exchange

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Exchange

Stock Exchange

A place, whether physical or electronic, where stocks, bonds, and/or derivatives in listed companies are bought and sold. A stock exchange may be a private company, a non-profit, or a publicly-traded company (some exchanges have shares that trade on their own floors). A stock exchange provides a regulated place where brokers and companies may meet in order to make investments on neutral ground. The concept traces its roots back to medieval France and the Low Countries, where agricultural goods were traded for cash or debt. Most countries have a main exchange and many also have smaller, regional exchanges. A stock exchange is also called a bourse or simply an exchange.

exchange


exchange

See swap.

Exchange.

Traditionally, an exchange has been a physical location for trading securities. Trading is handled, at least in part, by an open outcry or dual auction system.

Two examples in the United States are the New York Stock Exchange (NYSE), which has the largest trading floor in the world, and the Chicago Board Options Exchange (CBOE).

However, the definition is evolving. Traditional exchanges handle an increasing number of trades electronically, off the floor. Nasdaq and other totally electronic securities markets, without trading floors, have exchange status.

As a result, the terms exchange and market are being used interchangeably to mean any environment in which listed products are traded.

The term exchange also refers to the act of moving assets from one fund to another in the same fund family or from one variable annuity subaccount to another offered through the same contract.

exchange

see MARKET, BARTER.

exchange

  1. 1the transfer of the right to own or use goods and services. Exchange is necessary in specialized economies (see SPECIALIZATION). In simpler specialized economies, exchange can take the form of BARTER. In more complex specialized economies exchange is undertaken through MARKETS, where the right to own or use goods and services is bought and sold. See TRANSACTION.
  2. the means of financing the purchase of goods and services in a market. See MONEY, FOREIGN EXCHANGE.

exchange

Parties may exchange like-kind properties and not pay any income taxes at the time of the exchange but, instead, defer them until the later sale of the exchanged property. See 1031 exchange.

Exchange

A transfer of property for other property or services. Some exchanges produce currently taxable income while others can be structured so as to defer any tax liability.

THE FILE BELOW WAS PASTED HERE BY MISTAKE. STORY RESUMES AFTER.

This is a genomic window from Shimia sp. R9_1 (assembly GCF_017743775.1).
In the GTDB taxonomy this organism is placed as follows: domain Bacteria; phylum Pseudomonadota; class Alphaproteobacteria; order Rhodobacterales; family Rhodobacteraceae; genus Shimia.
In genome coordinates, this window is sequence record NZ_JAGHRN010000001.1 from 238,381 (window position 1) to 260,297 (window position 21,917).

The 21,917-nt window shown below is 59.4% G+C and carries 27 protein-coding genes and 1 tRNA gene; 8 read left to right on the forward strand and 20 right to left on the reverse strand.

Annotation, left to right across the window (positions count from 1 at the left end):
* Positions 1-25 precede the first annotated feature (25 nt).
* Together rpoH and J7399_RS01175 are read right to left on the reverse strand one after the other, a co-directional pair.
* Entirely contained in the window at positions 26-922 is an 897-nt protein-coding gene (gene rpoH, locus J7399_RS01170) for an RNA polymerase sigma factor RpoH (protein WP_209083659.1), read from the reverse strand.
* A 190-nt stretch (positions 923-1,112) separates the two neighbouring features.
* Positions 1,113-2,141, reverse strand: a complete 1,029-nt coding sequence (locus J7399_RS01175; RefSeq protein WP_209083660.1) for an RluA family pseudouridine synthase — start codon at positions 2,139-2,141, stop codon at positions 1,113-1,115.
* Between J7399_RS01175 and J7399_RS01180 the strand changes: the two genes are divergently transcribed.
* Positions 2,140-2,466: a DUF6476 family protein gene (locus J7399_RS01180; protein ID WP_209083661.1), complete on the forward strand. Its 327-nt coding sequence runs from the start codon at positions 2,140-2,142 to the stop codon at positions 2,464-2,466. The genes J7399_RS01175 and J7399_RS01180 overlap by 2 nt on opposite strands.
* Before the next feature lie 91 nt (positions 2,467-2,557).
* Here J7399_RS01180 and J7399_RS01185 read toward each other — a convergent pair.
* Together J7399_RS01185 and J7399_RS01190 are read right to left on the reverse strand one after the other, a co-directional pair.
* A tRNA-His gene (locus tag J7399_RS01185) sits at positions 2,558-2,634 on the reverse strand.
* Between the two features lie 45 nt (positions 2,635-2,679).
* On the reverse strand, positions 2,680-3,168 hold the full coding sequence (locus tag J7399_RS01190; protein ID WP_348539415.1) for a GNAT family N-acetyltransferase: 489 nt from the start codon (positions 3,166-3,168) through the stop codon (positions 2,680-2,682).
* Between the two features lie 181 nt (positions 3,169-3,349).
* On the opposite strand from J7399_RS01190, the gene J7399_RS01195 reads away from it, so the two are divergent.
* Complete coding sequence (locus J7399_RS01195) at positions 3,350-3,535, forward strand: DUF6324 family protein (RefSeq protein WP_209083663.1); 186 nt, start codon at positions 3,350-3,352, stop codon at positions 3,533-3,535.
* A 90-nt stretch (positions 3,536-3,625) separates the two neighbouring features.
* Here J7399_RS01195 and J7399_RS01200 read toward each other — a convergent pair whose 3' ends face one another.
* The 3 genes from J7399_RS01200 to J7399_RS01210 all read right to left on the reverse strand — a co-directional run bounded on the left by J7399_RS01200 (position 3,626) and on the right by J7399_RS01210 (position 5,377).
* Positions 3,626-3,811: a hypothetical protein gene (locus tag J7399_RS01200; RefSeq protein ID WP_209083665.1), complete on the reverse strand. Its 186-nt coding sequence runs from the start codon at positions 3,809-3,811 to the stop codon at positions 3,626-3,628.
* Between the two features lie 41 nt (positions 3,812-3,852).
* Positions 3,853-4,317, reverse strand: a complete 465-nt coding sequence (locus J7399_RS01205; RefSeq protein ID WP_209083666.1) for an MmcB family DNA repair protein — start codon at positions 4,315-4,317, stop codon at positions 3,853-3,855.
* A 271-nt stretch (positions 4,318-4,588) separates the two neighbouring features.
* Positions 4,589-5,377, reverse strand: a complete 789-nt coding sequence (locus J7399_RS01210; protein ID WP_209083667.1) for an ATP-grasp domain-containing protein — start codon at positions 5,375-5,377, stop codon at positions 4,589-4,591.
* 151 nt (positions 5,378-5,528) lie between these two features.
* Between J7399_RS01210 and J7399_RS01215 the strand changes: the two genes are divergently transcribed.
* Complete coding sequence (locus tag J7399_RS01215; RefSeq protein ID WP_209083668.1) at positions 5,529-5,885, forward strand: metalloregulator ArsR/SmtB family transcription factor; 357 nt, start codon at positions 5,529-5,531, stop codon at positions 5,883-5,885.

References in periodicals archive ?
By adjusting for multiple EDC exposures in a semi-Bayesian model, we accounted for co-pollutant confounding, let individual beta coefficients borrow information from their exchangeability group, and were able to compare the magnitude of association across chemicals.
We propose a method to construct a general dependence structure in the form of a double mixture model, in which the conditional iid assumption is replaced by the more general assumption of conditional exchangeability. As a simple illustration, we consider a weighted average of two cases: conditional independence and comonotonicity, for which the limiting correlation is included as a model parameter.
On the one hand, there is the dynamic of circulation and exchangeability through masquerade.
(27) "Concerning Voice and Vote for Ordained Ministers of Word and Sacrament Serving under Exchangeability Provisions of Full-Communion Relationships"; available at http://www.elca.org/~/ media/Files/Who%20%20Are/Ecumenical%20and%20Inter%20Religious%20Relations/ ECUMENICAL%20VOICE%20AND%20VOTE 1.pdf.
In its allusion to Bicycle Thieves, Jaws foregrounds the role of exchangeability in the distribution of private "value." The ideological difference between Bicycle Thieves and Jaws becomes another feature of the difference that one man can make in "Amity," (a word that serves here for a metonym for humanism), as Jaws refuses to differentiate private value from monetary value, but rather confronts one with its tendency to fade into the other, even in a fervently humanist film like Bicycle Thieves.
Naturally, standardization helps achieve exchangeability in LEDs.
The exchangeability of sulfate and nitrate with arsenate HA/FA complexes was determined by placing equal portions of HA and FA suspensions into stopper bottles.
Third, I will relax the requirements introducing the expected exchangeability treatment assumption.
She continues her argument with analyses of photography, photographs, and photographically inflected prose in the figure of Karl Rossmann, whose photo of his parents back in Prague only alienates him further from them (79), in Joseph K., whose snapshot of Leni encapsulates an apparently arbitrary exchangeability that structures subject-object relations (in addition to the apparently arbitrary trajectory of Joseph K.'s own fate) (88ff.), and the similar inaccessibility that lines the borders of exchangeability and arbitrary rate in Der Prozess (105).
* Full dimensional exchangeability with standard counterparts.
Under severe hyperinflation, a reliable general price index for all entities and exchangeability with a relatively stable currency are not available.
Some authors try to overcome this restriction interpreting de Finetti's exchangeability condition as a link between personal and physical probabilities.